India's oil imports from Iran spike ahead of US sanctions
24 July 2018
Iran displaced Saudi Arabia as India’s second-largest oil supplier in the first quarter of the current fiscal, as state-run oil majors vied for Iranian oil as Tehran offered attractive terms for buyers ahead of the US sanctions coming into effect in November.
Iran is now India’s No 2 oil supplier after Iraq, regaining a position it lost seven years ago after the Gulf war, as state-run refiners imported more oil from Iran in the April-June period than from Saudi Arabia, which has now been relegated to the third position, minister for petroleum and natural gas Dharmendra Pradhan told Parliament on Monday.
India, the second-largest buyer of Iranian oil after China, bought 5.67 million tonnes, or about 457,000 barrels per day (bpd), of oil from the country in the first three months of the current fiscal (April-June 2018-19), according to Pradhan.
India is reported to have bought 3.46 million tonnes, or about 279,000 bpd, from Iran between April and June last year.
The increased dependence on Iranian oil could make it increasingly difficult for Indian importers to switch to other supply sources as the US measure demands and deepen New Delhi’s dilemma of choosing between the US and Iran, unless it gets a US waiver.
In any case, India will get enough time even after the US sanctions come into effect to wind down Iranian oil imports, should the need arise.
While finding supply sources will not be a problem, winding down Iranian oil imports would involve settling oil payments as well, which would also be hampered by the US embargo. The costs would also go up for Indian importers.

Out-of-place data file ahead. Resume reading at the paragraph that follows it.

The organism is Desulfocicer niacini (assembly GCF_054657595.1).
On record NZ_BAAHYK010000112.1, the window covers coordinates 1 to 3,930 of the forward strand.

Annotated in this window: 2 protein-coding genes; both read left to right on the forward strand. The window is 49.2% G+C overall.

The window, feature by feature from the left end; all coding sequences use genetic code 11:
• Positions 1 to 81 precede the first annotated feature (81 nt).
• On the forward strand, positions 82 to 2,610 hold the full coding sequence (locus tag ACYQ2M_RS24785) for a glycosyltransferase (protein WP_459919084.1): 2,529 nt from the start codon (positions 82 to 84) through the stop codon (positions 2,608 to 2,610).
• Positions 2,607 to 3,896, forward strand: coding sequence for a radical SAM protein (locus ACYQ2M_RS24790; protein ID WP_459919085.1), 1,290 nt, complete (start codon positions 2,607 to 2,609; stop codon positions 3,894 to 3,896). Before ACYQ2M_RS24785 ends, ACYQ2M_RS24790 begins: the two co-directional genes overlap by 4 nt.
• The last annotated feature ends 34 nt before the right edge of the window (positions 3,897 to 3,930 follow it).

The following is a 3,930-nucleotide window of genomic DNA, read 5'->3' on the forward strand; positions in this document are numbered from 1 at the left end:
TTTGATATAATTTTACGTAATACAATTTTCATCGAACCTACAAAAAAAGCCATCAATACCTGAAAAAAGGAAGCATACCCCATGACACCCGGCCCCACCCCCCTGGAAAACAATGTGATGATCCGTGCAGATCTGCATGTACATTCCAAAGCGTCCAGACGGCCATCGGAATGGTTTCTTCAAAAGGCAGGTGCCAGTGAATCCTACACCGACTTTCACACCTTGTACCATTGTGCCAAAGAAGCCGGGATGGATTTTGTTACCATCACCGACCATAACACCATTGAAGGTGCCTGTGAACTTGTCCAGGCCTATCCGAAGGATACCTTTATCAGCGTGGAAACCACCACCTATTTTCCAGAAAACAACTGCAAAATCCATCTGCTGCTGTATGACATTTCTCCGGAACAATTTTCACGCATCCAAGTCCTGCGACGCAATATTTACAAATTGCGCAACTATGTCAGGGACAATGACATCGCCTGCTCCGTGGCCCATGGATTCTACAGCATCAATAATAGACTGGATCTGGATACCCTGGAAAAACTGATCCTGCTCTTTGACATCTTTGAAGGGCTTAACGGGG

The real challenge for India will be balancing the country’s technology dependence and avoiding confrontation with the US vis-a-vis its age-old relations with Tehran and the financial/strategic stake in the Chabahar port project, which is a pillar of New Delhi’s Af-Pak policy.
State refiners, accounting for about 60 per cent of India’s 5 million bpd refining capacity, had curbed imports from Iran last year in protest against Tehran’s move to grant development rights for the giant Farzad B gas field to other parties.
The refiners — Indian Oil Corp, Chennai Petroleum Corp, Bharat Petroleum and its unit Bharat Oman Refineries Ltd, Hindustan Petroleum and Mangalore Refinery and Petrochemicals — shipped in 9.8 million tonnes of Iranian oil in 2017-18, about a quarter less than a year ago, Pradhan informed.
For this fiscal year, the refiners had decided to almost double imports from Iran, which offered almost free shipping and extended credit period on oil sales.
India and other major buyers of Iranian oil are under pressure to cut imports from the country after Washington in May withdrew from a 2005 nuclear deal with Tehran and decided to reimpose sanctions on the Opec member.
The first set of sanctions will take effect on 6 August and the rest, especially in the petroleum sector, on 4 November, after a 180-day “wind-down period.”
“Indian refineries import crude oil from diverse sources including Iran, depending on technical and commercial considerations,” Pradhan said.